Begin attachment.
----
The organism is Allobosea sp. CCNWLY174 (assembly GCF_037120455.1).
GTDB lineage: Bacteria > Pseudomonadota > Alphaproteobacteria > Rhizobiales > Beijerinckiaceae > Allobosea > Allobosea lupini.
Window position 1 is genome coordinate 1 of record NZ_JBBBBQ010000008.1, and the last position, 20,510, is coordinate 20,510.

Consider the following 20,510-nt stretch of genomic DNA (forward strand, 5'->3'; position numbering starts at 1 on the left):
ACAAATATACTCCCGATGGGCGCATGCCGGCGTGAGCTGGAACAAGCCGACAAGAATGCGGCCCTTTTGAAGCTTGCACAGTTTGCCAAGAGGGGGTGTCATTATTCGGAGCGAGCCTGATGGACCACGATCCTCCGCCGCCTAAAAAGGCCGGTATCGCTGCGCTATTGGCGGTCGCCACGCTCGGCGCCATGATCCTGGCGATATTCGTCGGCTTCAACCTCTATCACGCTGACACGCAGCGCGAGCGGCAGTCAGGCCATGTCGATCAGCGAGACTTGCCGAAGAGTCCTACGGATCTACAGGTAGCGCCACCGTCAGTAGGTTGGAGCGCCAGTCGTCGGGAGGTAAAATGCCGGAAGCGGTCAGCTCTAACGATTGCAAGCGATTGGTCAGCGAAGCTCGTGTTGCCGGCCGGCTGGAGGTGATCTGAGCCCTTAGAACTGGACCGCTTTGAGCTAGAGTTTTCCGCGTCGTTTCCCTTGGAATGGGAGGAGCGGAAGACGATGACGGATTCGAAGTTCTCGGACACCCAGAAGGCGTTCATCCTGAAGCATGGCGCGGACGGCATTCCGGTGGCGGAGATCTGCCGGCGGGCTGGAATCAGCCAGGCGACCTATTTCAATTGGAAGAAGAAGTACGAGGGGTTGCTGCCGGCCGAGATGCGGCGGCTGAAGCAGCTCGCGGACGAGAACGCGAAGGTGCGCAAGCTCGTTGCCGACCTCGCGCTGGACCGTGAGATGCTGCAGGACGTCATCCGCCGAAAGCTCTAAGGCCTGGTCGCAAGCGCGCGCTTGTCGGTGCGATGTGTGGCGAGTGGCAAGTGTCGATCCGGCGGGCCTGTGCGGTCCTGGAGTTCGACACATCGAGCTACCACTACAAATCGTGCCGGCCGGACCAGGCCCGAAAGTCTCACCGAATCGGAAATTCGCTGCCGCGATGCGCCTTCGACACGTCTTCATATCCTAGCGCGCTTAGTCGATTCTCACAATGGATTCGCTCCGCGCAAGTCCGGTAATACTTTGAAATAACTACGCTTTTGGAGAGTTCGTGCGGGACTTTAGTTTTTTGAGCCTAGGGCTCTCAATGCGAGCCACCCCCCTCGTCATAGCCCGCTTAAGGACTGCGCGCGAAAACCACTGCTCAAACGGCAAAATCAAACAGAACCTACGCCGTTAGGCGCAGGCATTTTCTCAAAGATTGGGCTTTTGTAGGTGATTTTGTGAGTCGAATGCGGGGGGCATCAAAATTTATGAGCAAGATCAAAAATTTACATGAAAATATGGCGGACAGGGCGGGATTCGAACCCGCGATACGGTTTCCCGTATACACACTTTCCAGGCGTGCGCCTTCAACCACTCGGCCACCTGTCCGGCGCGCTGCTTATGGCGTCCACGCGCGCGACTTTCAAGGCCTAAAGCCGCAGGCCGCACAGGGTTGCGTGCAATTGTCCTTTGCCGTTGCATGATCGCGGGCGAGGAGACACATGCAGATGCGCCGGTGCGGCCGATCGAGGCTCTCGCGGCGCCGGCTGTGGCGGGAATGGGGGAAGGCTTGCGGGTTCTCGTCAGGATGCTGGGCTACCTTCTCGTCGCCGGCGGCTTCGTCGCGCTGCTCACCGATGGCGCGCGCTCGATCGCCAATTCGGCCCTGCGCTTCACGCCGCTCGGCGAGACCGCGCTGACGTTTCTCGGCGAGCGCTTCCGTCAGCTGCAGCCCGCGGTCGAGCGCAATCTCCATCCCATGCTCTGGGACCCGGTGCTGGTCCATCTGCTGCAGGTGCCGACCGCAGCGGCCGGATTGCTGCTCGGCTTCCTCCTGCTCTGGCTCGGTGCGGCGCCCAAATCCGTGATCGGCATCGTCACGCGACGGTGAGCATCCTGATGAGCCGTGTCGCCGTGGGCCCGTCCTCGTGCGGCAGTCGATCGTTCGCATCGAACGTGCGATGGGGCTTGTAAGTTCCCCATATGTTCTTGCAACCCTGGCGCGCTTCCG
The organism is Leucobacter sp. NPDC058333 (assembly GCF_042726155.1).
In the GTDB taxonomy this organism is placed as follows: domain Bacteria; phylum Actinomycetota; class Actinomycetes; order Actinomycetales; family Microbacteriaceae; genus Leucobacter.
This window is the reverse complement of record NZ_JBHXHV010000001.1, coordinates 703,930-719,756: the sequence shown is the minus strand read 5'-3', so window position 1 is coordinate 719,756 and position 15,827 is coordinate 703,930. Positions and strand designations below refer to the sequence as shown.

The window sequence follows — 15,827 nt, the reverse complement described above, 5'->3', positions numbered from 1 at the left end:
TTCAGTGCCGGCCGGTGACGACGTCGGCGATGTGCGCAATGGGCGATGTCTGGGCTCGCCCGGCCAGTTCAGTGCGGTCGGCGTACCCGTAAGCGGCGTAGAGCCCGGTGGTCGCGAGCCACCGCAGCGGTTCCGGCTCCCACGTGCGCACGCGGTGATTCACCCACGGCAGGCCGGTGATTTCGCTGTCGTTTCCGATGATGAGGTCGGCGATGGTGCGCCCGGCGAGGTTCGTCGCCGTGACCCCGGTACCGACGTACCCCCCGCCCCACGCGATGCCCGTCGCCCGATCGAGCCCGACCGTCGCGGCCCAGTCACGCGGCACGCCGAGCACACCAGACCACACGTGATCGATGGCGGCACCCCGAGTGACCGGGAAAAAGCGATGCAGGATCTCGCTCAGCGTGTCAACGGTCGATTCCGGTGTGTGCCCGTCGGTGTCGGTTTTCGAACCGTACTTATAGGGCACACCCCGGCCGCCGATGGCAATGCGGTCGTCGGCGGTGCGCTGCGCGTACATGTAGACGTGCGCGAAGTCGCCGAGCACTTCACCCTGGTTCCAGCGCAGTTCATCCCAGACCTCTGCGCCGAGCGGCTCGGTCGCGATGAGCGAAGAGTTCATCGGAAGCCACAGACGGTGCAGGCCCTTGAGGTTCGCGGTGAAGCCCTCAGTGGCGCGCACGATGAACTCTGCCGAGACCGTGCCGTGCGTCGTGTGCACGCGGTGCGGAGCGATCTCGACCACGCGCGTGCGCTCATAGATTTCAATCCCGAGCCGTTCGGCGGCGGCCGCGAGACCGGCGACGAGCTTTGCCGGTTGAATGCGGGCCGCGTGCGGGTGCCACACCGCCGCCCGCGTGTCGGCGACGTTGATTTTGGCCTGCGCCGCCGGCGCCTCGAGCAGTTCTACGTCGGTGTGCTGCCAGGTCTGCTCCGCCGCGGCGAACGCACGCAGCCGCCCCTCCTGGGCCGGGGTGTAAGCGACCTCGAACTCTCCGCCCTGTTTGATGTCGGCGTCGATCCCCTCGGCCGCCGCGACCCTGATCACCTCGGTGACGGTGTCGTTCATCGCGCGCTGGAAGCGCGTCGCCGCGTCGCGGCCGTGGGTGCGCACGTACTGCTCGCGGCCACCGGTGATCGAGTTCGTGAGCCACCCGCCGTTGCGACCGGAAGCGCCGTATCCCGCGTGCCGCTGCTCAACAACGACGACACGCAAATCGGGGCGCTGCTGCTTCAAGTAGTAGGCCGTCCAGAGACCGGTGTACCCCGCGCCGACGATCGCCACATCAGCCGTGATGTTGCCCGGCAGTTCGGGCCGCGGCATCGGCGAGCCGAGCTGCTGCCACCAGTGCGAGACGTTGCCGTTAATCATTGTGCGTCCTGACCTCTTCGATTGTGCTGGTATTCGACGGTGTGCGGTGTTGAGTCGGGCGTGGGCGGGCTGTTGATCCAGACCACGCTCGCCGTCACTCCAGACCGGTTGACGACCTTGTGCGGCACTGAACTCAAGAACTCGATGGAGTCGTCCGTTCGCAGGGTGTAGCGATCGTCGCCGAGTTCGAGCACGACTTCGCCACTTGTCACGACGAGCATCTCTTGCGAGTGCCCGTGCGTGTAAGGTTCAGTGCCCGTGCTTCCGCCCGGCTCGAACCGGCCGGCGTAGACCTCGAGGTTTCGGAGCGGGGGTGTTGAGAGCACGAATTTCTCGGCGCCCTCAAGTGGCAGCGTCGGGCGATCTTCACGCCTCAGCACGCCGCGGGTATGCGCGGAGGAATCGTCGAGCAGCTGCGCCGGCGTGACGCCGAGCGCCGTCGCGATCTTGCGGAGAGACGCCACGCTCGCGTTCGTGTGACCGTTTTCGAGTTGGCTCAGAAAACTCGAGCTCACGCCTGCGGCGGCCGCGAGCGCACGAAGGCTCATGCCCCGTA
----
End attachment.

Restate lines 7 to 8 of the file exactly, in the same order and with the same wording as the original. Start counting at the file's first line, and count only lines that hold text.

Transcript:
In the GTDB taxonomy this organism is placed as follows: domain Bacteria; phylum Actinomycetota; class Actinomycetes; order Actinomycetales; family Microbacteriaceae; genus Leucobacter.
This window is the reverse complement of record NZ_JBHXHV010000001.1, coordinates 703,930-719,756: the sequence shown is the minus strand read 5'-3', so window position 1 is coordinate 719,756 and position 15,827 is coordinate 703,930. Positions and strand designations below refer to the sequence as shown.